They're not sure if they can afford $3000 on their credit card because they have time to pay it off. But, if they know this is going to cost them $95 a month for 12 months and the repairs will last that long, they can do this, and it’s a good value tradeoff. So, we’re helping customers make more informed decisions, giving them greater confidence and control, and putting them into position to be better borrowers."
Proactive vs. Reactive Approach to BNPL Compliance
John: "I look at it as proactive versus reactive when it comes to compliance. Our company has been around for 15 years and I remember times where people would talk about compliance as more of a reactive thing.
I remember meeting you early on as we were getting to know Opy and one of the goals was to have some automated compliance tools in place in advance of launch to be buttoned up. Could you just talk a little bit about that? And from a regulatory standpoint, it seems like the regulators are really looking for companies to be more proactive. Is that your take on as well?"
Gary: "You know, they don’t always come out and say it, but I do think they imply it. So it’s funny. I was a consultant before I joined the CFPB and I like to joke that if I was working on a new product rollout, to me, legal and compliance were just two month delays on any project. Like, 'we gotta run it by these guys.'
And John, you said it very well. I agree with you, and this is what I tried to embrace at the Bureau. If you do this at the beginning-which is what we tried to do as we formulated for the US-you’re not 'jerry rigging,' oh we have to add this here or that there. You’re really trying to build it in what’s the right way to do this ahead of time. Think about, how do we want to set this up? That means engineering your flows and your work processes, but also everything you do around that to manage that compliance, and that includes how we think about our marketing and our messaging to consumers and how our partners do that.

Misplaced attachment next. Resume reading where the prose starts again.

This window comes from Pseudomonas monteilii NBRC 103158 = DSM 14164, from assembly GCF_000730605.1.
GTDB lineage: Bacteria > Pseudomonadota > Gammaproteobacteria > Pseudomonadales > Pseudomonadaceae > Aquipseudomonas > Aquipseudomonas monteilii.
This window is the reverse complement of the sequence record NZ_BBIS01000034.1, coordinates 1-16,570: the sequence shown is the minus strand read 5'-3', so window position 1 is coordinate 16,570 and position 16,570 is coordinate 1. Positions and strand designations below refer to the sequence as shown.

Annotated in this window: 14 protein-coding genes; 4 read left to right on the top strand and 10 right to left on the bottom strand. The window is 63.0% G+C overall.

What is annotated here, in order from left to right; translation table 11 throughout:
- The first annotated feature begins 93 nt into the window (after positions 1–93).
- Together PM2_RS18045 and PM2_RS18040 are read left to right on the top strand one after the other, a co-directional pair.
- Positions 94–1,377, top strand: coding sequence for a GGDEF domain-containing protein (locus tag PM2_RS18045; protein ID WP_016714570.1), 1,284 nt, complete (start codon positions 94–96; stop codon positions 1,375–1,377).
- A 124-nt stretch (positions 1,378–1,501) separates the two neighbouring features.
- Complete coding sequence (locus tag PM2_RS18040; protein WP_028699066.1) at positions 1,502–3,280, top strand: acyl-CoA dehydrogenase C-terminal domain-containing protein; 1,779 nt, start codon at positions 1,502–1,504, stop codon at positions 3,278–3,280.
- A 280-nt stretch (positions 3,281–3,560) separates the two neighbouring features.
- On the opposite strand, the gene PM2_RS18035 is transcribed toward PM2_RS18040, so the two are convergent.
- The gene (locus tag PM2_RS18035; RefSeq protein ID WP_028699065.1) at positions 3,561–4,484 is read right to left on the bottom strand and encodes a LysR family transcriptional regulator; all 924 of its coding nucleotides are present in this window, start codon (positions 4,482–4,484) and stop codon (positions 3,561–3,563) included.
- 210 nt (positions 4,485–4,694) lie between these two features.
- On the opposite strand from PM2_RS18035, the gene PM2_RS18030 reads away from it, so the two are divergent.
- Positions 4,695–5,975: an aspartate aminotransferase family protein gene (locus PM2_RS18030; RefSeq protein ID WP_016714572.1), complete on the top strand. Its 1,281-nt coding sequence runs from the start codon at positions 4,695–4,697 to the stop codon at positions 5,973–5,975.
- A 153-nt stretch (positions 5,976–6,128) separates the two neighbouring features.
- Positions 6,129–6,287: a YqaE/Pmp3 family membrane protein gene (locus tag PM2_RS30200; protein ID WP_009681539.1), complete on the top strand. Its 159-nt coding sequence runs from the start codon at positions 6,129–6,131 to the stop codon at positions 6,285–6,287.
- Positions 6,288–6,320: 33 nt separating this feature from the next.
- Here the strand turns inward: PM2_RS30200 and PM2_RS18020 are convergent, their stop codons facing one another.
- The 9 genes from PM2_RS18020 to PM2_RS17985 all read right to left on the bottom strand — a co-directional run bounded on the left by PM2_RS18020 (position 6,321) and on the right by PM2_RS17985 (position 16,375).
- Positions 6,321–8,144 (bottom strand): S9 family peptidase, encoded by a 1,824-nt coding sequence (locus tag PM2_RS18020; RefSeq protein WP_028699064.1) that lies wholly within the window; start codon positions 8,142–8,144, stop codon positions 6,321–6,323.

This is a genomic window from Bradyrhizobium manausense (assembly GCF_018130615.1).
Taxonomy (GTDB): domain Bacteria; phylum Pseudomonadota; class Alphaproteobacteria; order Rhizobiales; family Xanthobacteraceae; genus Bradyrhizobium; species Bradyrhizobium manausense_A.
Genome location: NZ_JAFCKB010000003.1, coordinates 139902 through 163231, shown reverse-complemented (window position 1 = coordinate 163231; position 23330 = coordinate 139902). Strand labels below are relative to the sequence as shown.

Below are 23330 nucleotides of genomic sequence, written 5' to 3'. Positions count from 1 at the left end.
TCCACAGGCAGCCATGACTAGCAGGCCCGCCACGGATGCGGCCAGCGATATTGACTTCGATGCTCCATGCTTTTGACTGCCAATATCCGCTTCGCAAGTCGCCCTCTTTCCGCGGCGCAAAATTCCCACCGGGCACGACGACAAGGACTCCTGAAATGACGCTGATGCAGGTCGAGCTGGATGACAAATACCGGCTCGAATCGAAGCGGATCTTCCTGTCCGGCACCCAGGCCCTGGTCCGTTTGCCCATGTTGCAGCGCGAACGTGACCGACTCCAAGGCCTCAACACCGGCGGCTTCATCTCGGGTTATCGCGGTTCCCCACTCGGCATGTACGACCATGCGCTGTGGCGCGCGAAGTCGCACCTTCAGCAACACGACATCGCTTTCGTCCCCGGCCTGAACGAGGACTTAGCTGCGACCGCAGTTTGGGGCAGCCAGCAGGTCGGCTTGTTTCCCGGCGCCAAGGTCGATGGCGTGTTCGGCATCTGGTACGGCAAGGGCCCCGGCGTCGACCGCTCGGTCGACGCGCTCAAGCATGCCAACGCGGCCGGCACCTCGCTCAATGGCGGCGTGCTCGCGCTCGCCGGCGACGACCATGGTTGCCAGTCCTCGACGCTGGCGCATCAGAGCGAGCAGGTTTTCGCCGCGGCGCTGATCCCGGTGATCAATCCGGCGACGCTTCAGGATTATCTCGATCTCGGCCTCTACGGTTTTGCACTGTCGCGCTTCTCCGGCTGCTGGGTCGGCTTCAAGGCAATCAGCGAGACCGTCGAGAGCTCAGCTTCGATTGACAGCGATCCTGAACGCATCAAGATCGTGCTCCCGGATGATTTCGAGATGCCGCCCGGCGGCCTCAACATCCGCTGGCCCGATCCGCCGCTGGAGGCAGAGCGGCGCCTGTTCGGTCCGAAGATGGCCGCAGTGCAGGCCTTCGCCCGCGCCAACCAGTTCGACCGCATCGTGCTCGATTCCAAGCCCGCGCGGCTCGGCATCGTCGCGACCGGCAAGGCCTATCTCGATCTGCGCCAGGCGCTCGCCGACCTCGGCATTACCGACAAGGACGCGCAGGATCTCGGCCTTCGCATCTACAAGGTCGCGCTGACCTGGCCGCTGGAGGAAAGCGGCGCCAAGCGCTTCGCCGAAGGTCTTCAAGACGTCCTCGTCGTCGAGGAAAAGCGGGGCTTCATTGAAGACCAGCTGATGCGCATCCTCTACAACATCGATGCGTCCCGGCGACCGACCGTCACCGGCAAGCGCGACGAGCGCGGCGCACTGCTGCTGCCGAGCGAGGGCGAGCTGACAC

I’d be lying if I didn’t say that just like every other organization, we identify issues, we have to implement corrective action, but we do try to get it out in front of them and we try to go through a rigorous review process and everything to minimize the surprises."
The CFPB's Next Move(s) for BNPL
John: "In December, the CFPB opened an inquiry into BNPL. As part of that, they asked five key players to provide data intended to clarify some of those risks. Those firms submitted information on March first separately. And, worth noting, in April, the CFPB invoked a dormant authority to examine nonbank companies posing risks to consumers.
What do you think the next few moves might be from the CFPB based on what they’ve done so far?"
Gary: "I do think they’ve helped to highlight a number of areas where they see potential consumer vulnerabilities in the marketplace. I can tell you from being there, and I was on the policy making side, the Bureau doesn’t have unlimited bandwidth.
Rule writing is not easy so they have to figure out what’s the best way to apply corrective action in a market?
Some of these early steps they take to collect information and the questioning they take provide some hints to the marketplace about how they’re thinking about things, and that alone can help drive the industry in the right direction. I think we all want an efficient marketplace, and regulation can tax on that. If the regulators can work with the innovators, and be of like mind, that can go a long way. And I think some of those actions speak to that. Having said that, there could be follow up actions the Bureau could take.
One of the things about our model is that we partner with Cross River Bank. They are a lender of record as a depository and are directly regulated by federal regulators. As their service provider, we can always be examined as part of that. So, the Supervisory Action might clarify and facilitate some steps, but the Bureau has had numerous avenues for being able to look at entities that might not be directly under their authority before. It may or may not change things dramatically.